Fig. 8. Limiting magnitude for an astrophotography camera with wideangle lens (red) as a function of the exposure time. Dark current noise is neglected (see text for the camera details). This magnitude is converted into the apparent magnitude of a satellite assuming the angular velocity typical of a Starlink at 30° elevation), using Eq. (7). 
The situation is slightly different for spectroscopy. In the case of fibrefed spectrographs, the resulting data contain no spatial information at all; for longslit spectrographs, the spatial information is available in only one direction. Except in the case of integralfield spectrographs, the data will therefore not include a telltale trail indicating the contamination. For an exposure time t_{exp} = 1200 s, representative of individual exposures in the visible, Fig. 7b displays the visual magnitude of the satellite that will be detected as a function of the limiting magnitude of the instrument. Spectrographs having a limiting magnitude brighter than V = 20 in t_{exp} = 1200 s will essentially be immune: the signal from a constellation satellite will be be too faint to be detected. That will be the case for lowresolution spectrographs on small to medium telescopes and highresolution spectrographs on large telescopes.
If the S/N of the contamination is much lower than that of the science target, the contamination will result in a small increase of the background noise, what can probably be neglected for most science cases. Also, cases where the S/N of the contamination is much larger than that of the science spectrum are trivial: the effect is obvious and the observation is lost. The situation for spectrographs with a limiting magnitude in the v = 20 − 23 range in t_{exp} = 20 min is more problematic: the satellite trail will have an S/N of 2–15, so that contamination caused by the satellite will be at a level comparable to that of the science signal. It is therefore plausible that the contamination will not be immediately apparent and will be discovered only at the time of the data analysis, where a solartype spectrum (reflected by the satellite) will be superimposed to that of the science target. These intermediate cases where both S/N values are similar are much more problematic and sciencecase dependent: if the science target is a distant galaxy, a solar spectrum will be identified as a contamination. However, if the target was a stellar object, a solar contamination might cause spurious conclusions.
3. Results
3.1. Time and Solar declination dependence
The analytical models for visibility and photometry allow us to compute their dependence on time of day as well as time of year. Similar results were already presented using a simplified geometric model by Hainaut & Williams (2020), or discrete simulations by McDowell (2020). Figure 9 shows the number of satellites illuminated by the Sun for the local summer and winter seasons for an observatory at latitude . During local summer, satellites remain visible above 30° elevation throughout the night. Figure 10 shows the visibility dependence as a function of solar elevation, for each shell and for the total populations from Table 1 Several hundred of the highaltitude satellites (OneWeb, GuoWang) would remain illuminated during a large fraction or even the totality of the night; also, highaltitude constellations contribute a larger number of satellites than larger constellations at a lower altitude.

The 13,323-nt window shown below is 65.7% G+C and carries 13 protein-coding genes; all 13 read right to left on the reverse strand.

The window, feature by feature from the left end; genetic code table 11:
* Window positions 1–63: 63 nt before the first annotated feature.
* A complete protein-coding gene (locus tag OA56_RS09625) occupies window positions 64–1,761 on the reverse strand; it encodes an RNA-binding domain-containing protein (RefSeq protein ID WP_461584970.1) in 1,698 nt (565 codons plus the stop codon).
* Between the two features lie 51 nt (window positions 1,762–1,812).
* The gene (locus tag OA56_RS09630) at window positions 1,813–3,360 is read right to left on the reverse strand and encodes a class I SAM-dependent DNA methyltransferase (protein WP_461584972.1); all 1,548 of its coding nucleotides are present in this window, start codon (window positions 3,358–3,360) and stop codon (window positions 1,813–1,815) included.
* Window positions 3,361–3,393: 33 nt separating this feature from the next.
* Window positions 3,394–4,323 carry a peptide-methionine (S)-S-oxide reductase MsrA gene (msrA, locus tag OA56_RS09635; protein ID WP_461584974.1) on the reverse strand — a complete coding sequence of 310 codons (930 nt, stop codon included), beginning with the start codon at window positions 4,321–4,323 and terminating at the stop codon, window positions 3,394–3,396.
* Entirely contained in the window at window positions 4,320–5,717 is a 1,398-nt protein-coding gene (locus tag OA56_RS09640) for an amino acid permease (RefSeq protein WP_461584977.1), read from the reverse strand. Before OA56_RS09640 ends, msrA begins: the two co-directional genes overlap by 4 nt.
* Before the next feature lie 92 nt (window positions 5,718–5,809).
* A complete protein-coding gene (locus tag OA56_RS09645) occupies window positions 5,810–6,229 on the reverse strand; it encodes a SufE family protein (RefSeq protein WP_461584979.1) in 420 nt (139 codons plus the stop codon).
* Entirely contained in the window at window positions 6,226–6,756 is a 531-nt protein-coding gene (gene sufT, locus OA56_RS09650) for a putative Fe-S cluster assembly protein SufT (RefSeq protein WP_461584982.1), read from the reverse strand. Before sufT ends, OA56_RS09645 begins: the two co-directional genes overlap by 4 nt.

Fig. 9. Number of illuminated satellites above the horizon (top panel) and above 30° elevation, as a function of the local solar time, for Paranal (latitude ). The figure accounts for all the satellites from Table 1. Left is for the summer solstice () and right for the winter solstice (). The twilights are indicated with blue shading. The black line marks the total number of satellites above the elevation considered, the blue line those that are illuminated and the orange and red lines those brighter than magnitude 6 and 5, respectively, using the photometric model described in Sect. 2.2. This shows that during the summer months, a few hundred satellites would remain illuminated thorough the whole night, including a few tens above 30° elevation. 
Fig. 10. Number of illuminated satellites above the horizon as a function of the Sun elevation, for the constellations listed in Table 1 seen from Paranal (latitude ; the dependency with latitude is not strong). The twilights are indicated with blue shadings and the elevation of the sun at midnight by grey shadings for the solstices and equinoxes. The thin dotted lines represent the individual shells and the thick lines the totals for each constellation. The upper thick black line is the grand total. This figure illustrates the importance of the altitude of a constellation: the highaltitude satellites (OneWeb, Kuiper) are visible much longer into the night than lower altitude ones. Also, for most of the night, the much smaller OneWeb constellation contributes to more satellites in the sky than the largest one. 
3.2. Spatial fine structure